The Chicago-area house and adjacent auto pavilion that were used as the home of the character Cameron Frye -- the title character's best friend in the movie "Ferris Bueller's Day Off" -- has been listed for $2,300,000.
This news has been all over the wires for the last two days, so we realize we're not exactly breaking a story here. On the other hand, we wanted to weigh in on this, since "Ferris Bueller" is one of our favorite films and since it is such a unique and clearly noteworthy house. Plus, completely coincidentally, we happened to drive right past this house yesterday -- and we were struck by just how tiny and inconspicuous the Realtor's sign is that sits in front of the house.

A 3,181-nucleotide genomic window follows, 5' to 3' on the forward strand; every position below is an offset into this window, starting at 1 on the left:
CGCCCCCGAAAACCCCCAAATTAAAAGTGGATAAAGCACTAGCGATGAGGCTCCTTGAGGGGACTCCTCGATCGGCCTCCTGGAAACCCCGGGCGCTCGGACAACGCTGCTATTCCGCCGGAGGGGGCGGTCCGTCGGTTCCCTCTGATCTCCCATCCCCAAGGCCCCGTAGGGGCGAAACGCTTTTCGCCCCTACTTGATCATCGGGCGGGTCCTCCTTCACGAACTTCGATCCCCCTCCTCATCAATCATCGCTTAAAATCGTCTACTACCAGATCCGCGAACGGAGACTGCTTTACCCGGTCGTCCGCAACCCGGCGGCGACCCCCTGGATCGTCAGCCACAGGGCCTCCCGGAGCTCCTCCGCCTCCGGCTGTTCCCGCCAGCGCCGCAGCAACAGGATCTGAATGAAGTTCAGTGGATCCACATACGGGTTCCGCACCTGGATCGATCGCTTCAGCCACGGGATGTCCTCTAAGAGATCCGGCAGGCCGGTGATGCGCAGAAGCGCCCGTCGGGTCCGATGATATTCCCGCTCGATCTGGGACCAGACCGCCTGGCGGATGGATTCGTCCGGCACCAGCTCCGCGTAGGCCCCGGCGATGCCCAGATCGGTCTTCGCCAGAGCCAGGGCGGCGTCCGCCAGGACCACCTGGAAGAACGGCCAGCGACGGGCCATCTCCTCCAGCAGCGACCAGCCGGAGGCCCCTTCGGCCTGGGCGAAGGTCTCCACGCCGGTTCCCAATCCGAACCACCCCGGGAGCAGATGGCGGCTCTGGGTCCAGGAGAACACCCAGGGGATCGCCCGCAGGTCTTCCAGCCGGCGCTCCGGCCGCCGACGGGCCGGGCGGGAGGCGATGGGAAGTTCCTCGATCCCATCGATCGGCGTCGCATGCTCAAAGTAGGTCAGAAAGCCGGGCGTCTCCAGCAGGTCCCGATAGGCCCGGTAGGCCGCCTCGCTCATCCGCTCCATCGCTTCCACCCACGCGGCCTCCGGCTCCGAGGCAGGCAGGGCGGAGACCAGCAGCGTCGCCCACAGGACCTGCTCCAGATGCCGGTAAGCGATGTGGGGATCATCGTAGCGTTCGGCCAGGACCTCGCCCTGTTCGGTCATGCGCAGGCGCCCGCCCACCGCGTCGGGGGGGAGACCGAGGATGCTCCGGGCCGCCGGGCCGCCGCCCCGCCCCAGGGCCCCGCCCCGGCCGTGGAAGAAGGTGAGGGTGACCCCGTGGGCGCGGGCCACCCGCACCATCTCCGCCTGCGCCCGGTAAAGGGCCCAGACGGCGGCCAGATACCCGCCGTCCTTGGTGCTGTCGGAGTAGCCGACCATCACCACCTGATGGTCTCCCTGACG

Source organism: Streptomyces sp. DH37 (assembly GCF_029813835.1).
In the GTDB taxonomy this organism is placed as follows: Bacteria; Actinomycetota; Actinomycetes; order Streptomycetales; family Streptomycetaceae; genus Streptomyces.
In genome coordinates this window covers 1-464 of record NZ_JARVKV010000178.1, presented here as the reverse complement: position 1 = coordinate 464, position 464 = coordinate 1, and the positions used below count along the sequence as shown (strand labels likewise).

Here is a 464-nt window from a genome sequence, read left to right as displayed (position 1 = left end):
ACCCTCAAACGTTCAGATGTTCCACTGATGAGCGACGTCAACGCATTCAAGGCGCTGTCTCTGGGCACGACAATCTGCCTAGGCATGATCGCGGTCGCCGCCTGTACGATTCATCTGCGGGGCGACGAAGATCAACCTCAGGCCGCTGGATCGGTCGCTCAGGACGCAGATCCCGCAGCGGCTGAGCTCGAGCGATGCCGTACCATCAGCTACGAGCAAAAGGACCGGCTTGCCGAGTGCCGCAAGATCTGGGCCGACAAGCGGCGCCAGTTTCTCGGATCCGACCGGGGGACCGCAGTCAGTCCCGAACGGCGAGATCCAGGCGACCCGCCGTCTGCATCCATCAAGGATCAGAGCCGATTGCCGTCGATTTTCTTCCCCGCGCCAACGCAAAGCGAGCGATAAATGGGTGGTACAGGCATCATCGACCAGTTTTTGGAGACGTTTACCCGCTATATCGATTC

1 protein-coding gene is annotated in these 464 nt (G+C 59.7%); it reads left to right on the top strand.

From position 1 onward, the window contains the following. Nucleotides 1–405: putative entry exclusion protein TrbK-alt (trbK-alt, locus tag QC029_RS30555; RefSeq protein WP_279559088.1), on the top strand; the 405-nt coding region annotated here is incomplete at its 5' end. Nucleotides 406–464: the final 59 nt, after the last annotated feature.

Built in 1953 and located at 370 Beech Street in Highland Park, Ill., the 5,300-square-foot, contemporary-style house was designed by architects A. James Speyer and David Haid. Features in the one-story house include four bedrooms, four full baths, a fireplace, and a three-car garage, according to public records and listing information. Outdoor features on the approximately 0.75-acre property include the auto pavilion, where Cameron Frye famously used his foot to send his father's rare 1961 Ferrari 250 GT crashing out the window and down into the ravine, over which the pavilion is cantilevered.
Check out an online listing sheet for the house -- complete with photos.
Unlike Cameron Frye's house, the exterior of the home where Ferris and his sister Jeanie Bueller lived actually is a house in Long Beach, Calif., at 4160 Country Club Drive.